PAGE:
Alessandro Michele, the creative director who turned Gucci into a hit brand with younger generations, is leaving the Italian label.
Kering SA, which owns the brand, announced Michele is stepping down in a statement on Wednesday. Gucci’s design office will oversee the label’s direction until a new creative organization is announced, the company said.
“There are times when paths part ways because of the different perspectives each one of us may have,” Michele said in the statement. “Today an extraordinary journey ends for me, lasting more than 20 years, within a company to which I have tirelessly dedicated all my love and creative passion.”
Michele, 49, helped turn the Florence, Italy-based brand into a fashion behemoth since he took over creative leadership at the start of 2015.
Gucci is three times the size it was when CEO Marco Bizzarri “took a smart punt on the hitherto unknown name and placed him at the helm of Kering’s dominant brand,” Flavio Cereda, an analyst at Jefferies, wrote in a note. “The next step is necessarily more complicated now, with questions on the successor.”
Will the designer be an internal versus an external replacement, will there be a divisional split, and will there will be more leadership changes, especially at a time of volatile demand, Cereda asked.
The ambition for Gucci to reach €15 billion ($15.6 billion) of sales in the medium term, which roughly means by 2027, seems “increasingly out of reach,” he added.
Michele’s fashions, recognizable for their flamboyant, bohemian-chic designs, have been worn by celebrities such as Jared Leto, Harry Styles, and Florence Welch. Under him, Gucci also engaged in collaborations with other brands and companies, notably Adidas AG and North Face Inc.
Despite some progress, however, Gucci’s growth has lagged behind rival brands since the lifting of most COVID-19 restrictions, including fellow Kering label Yves Saint Laurent and LVMH’s fashion and leather unit, which is led by Louis Vuitton and Christian Dior.
The brand is particularly exposed to China, which has been slower to loosen pandemic rules because of its COVID-19 zero approach.
Earlier this year, Gucci named a former Tiffany & Co. executive, Laurent Cathala, to head the fashion unit in China and Hong Kong.
Kering Chief Financial Officer Jean-Marc Duplaix told investors last month that Cathala may not be able to change performance overnight, and that the goal to boost sales there was long term.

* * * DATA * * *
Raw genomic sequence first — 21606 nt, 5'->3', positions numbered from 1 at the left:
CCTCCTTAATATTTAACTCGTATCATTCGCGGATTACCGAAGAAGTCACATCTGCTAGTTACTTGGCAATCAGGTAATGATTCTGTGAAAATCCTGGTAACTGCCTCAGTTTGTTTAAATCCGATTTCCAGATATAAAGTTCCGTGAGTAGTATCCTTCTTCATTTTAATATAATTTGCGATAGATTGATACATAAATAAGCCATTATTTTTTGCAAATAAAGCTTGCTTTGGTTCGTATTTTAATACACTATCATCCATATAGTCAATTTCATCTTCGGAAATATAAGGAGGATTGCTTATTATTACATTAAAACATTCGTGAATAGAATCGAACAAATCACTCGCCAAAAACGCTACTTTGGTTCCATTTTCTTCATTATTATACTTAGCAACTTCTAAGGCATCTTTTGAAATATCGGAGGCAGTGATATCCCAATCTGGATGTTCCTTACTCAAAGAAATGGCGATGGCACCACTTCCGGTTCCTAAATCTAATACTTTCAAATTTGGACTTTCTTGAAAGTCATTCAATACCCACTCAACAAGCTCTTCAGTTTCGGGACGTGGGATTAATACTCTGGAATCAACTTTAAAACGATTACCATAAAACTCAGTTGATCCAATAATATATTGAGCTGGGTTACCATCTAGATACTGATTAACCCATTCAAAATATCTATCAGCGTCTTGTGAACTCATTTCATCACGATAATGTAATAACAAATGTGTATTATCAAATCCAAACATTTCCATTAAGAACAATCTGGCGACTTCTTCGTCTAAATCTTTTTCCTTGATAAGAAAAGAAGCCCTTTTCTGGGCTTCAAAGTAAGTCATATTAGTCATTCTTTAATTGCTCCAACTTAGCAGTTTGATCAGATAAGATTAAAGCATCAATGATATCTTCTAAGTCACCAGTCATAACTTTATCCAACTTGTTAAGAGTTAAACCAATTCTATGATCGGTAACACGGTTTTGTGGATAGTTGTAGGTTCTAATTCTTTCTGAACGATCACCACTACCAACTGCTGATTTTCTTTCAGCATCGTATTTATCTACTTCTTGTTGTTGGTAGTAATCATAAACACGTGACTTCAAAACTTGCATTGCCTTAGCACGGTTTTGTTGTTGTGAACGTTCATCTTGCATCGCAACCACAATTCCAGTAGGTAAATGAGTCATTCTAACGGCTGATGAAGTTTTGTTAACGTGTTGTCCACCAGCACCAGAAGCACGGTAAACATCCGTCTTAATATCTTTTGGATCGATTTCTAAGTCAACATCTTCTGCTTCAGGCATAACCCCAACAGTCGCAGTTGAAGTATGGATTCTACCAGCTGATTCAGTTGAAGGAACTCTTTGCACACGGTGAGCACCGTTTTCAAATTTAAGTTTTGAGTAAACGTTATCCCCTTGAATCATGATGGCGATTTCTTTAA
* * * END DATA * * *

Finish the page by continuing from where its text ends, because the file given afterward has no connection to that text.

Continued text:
Michele slowed the pace of creation when the pandemic struck, putting out fewer collections and fewer fresh designs. The brand plans to return to six collections next year, Duplaix said last month.
On top of this, Gucci wants to further develop the menswear and travel categories, he said then.
Before the announcement of Michele’s departure, Gucci had announced he would be backed up by a “studio director,” who would help him for the main collection, without ever identifying that individual.
Kering shares were down 0.7 percent in early Paris trading on Thursday.
“It may well be time for a change,” RBC Europe Ltd. analyst Piral Dadhania wrote in a note to clients. The role at Gucci requires a designer willing to focus on the archives of the brand and to rebuild its heritage, he added.
Gucci was founded in Florence in 1921 as a maker of luggage and other leather goods, and over the next several decades expanded in Italy, Europe and the US. In 1999, Pinault Printemps Redoute, as Kering was formerly known, bought a 42% stake and later took it over completely.
The acquisition of the Italian brand heightened the rivalry between Francois Pinault, the founder of Kering, and French luxury mogul Bernard Arnault, founder of LVMH.
Michele’s departure follows the surprise exit of Daniel Lee a year ago from Bottega Veneta, another Kering brand. Lee left for undisclosed reasons after a successful run, and recently joined Burberry Group Plc, where he’s scheduled to unveil his first rainwear collection in January.
Earlier this month, Estee Lauder Inc. announced the purchase of Tom Ford’s beauty line, a business Kering had also considered as the group seeks to expand its cosmetics and fragrance offerings, people familiar with the matter told Bloomberg News.
Separately, Balenciaga, another Kering label, was forced to apologize on Tuesday after a campaign drew accusations the brand headed by creative designer Demna tried to sexualize children in ads. Balenciaga subsequently withdrew the controversial ads.
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